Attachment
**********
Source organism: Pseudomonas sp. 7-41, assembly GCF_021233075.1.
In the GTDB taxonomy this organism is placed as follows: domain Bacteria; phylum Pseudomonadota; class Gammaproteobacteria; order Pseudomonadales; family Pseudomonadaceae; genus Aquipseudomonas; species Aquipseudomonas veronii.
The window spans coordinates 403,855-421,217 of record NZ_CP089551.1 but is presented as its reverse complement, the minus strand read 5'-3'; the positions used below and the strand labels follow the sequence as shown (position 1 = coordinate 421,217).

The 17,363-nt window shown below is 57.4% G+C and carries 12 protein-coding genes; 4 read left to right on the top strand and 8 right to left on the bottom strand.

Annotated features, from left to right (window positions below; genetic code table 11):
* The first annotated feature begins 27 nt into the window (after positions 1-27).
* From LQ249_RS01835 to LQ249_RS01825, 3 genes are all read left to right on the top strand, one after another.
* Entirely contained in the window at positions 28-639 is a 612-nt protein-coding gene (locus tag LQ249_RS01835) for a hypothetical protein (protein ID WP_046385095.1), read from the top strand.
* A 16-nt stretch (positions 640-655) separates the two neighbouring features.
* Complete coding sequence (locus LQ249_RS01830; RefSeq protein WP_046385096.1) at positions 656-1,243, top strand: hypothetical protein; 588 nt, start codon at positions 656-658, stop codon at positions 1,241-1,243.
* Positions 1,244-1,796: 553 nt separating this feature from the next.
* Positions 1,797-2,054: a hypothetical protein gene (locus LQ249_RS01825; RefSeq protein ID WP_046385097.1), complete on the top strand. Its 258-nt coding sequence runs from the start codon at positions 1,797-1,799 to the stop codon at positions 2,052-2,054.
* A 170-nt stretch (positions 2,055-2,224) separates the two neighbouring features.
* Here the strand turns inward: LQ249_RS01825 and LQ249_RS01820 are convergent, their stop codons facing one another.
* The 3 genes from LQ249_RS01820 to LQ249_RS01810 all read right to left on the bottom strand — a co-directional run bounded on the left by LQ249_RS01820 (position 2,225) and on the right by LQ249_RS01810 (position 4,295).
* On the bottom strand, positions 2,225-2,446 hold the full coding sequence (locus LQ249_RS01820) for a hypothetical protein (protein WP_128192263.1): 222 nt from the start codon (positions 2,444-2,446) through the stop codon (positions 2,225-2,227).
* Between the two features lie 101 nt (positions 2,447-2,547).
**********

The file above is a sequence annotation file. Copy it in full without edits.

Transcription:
Source organism: Pseudomonas sp. 7-41, assembly GCF_021233075.1.
In the GTDB taxonomy this organism is placed as follows: domain Bacteria; phylum Pseudomonadota; class Gammaproteobacteria; order Pseudomonadales; family Pseudomonadaceae; genus Aquipseudomonas; species Aquipseudomonas veronii.
The window spans coordinates 403,855-421,217 of record NZ_CP089551.1 but is presented as its reverse complement, the minus strand read 5'-3'; the positions used below and the strand labels follow the sequence as shown (position 1 = coordinate 421,217).

The 17,363-nt window shown below is 57.4% G+C and carries 12 protein-coding genes; 4 read left to right on the top strand and 8 right to left on the bottom strand.

Annotated features, from left to right (window positions below; genetic code table 11):
* The first annotated feature begins 27 nt into the window (after positions 1-27).
* From LQ249_RS01835 to LQ249_RS01825, 3 genes are all read left to right on the top strand, one after another.
* Entirely contained in the window at positions 28-639 is a 612-nt protein-coding gene (locus tag LQ249_RS01835) for a hypothetical protein (protein ID WP_046385095.1), read from the top strand.
* A 16-nt stretch (positions 640-655) separates the two neighbouring features.
* Complete coding sequence (locus LQ249_RS01830; RefSeq protein WP_046385096.1) at positions 656-1,243, top strand: hypothetical protein; 588 nt, start codon at positions 656-658, stop codon at positions 1,241-1,243.
* Positions 1,244-1,796: 553 nt separating this feature from the next.
* Positions 1,797-2,054: a hypothetical protein gene (locus LQ249_RS01825; RefSeq protein ID WP_046385097.1), complete on the top strand. Its 258-nt coding sequence runs from the start codon at positions 1,797-1,799 to the stop codon at positions 2,052-2,054.
* A 170-nt stretch (positions 2,055-2,224) separates the two neighbouring features.
* Here the strand turns inward: LQ249_RS01825 and LQ249_RS01820 are convergent, their stop codons facing one another.
* The 3 genes from LQ249_RS01820 to LQ249_RS01810 all read right to left on the bottom strand — a co-directional run bounded on the left by LQ249_RS01820 (position 2,225) and on the right by LQ249_RS01810 (position 4,295).
* On the bottom strand, positions 2,225-2,446 hold the full coding sequence (locus LQ249_RS01820) for a hypothetical protein (protein WP_128192263.1): 222 nt from the start codon (positions 2,444-2,446) through the stop codon (positions 2,225-2,227).
* Between the two features lie 101 nt (positions 2,447-2,547).